Nathan Manaker ’23, founder of the Common Ground Initiative, a student organization that facilitates conversations between students from different ends of the political spectrum in order to promote peace and understanding, called the guest speakers “incredible.” Sleeper gave Manaker some really solid advice on the structure of his org’s meetings, and Eric Schwarz, co-founder and CEO of College for Social Innovation, shared “totally invaluable feedback.”
“Bhamati [Viswanathan, a corporate and intellectual property lawyer and Emerson affiliated faculty member], is just incredible … and I had so much fun hearing her feedback and hearing her talk about copyright and the legal implications of our work,” Manaker said.
Many of the guest speakers also served as judges for the class finale, held January 7 in the Semel Theater and online. To cap off the class, students, organized into tranches based on project sector (Communications & Community; Arts; and Health, Wellness, and Beauty) made their pitches and presented their business plans for the judges, who gave final feedback.
A huge part of the magic of the course was the sense of collaboration and camaraderie that developed between the students. Rather than competing with each other or keeping their ideas under tight wraps, the students shared input and solutions freely, trading skills and expertise to ensure that everyone’s project was as good as it could be.
“I think we all realized very early on that we all came with different skills and different strengths, and if we all worked together, we’d accomplish more than if we just stayed in our lanes,” Derenoncourt said.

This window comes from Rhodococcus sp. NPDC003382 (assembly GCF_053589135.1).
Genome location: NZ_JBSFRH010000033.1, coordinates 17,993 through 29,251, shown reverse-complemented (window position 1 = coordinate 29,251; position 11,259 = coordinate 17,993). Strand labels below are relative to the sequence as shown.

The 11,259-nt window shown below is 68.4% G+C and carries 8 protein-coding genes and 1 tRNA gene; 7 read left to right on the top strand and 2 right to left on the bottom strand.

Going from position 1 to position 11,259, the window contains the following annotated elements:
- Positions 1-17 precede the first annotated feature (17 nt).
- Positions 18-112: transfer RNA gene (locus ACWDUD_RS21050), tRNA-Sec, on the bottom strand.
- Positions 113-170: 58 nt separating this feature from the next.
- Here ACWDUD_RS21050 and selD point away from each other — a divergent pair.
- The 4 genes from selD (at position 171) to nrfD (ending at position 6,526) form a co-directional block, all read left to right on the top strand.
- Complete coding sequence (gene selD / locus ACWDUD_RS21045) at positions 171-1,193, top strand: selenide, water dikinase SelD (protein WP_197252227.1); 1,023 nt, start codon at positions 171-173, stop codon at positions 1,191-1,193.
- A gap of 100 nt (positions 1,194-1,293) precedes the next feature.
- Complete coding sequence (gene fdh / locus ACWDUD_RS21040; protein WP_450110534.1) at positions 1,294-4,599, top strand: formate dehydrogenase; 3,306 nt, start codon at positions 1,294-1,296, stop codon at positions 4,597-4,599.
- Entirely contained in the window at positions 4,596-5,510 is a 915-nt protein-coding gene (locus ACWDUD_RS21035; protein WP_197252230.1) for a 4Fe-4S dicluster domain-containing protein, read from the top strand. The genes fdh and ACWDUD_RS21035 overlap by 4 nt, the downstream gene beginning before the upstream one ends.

That support system was Manaker’s favorite part of the class.
“You’ve got two experienced professors, one of whom is a celebrity, and then you have a bunch of students … and everyone had a story they were trying to tell,” he said. “Ultimately, what ended up happening was we were able to help each other tell our stories and really support each other and really lift each other up.”
“Students are really helping themselves so profoundly,” Gunn said, “it’s actually quite moving to watch.”
Now that the class has ended, Manaker and Derenoncourt plan to keep working on their ideas and bring them to fruition. Derenoncourt said she will continue to work on her organizational structure and plans to meet with entities who can support Agitate, either monetarily or otherwise, with hopes of launching inside of a year.
One team in class announced during the finale that they had their first client. Kasey Douglas ’23 and Ainslee Macquarrie ’23 created ArtPath, an affordable, interactive classroom museum experience, told the judges that they have an order for 100 art kits tailored to an upcoming exhibit at the Fuller Craft Museum in Brockton, Massachusetts to be used in a Brockton elementary school in October 2022.
“I introduced them to someone I know at Fuller Craft Museum to have a conversation, vet their idea,” Topper said. “They came back to us that day to say not only do they love the idea, but they want to get started. By the end of this class they have their first pilot program, and that is amazing.”
And do Topper and Gunn have the proof of concept they need to run the class next winter?
“In a heartbeat,” Gunn said. “We plan to be back.”
Students and Solutions
Natalia Arbulu ’23 (Creative Writing)
Vivid — A platform to connect artists in Latin America with buyers outside the region
Eva Charbonnier ’23 (Marketing Communication)
The Alley Cat –An artist collective that promotes and facilitates guerilla and commissioned public art
Esther Dashevsky ‘25
Done — Software that helps children and adults draw, regardless of ability or experience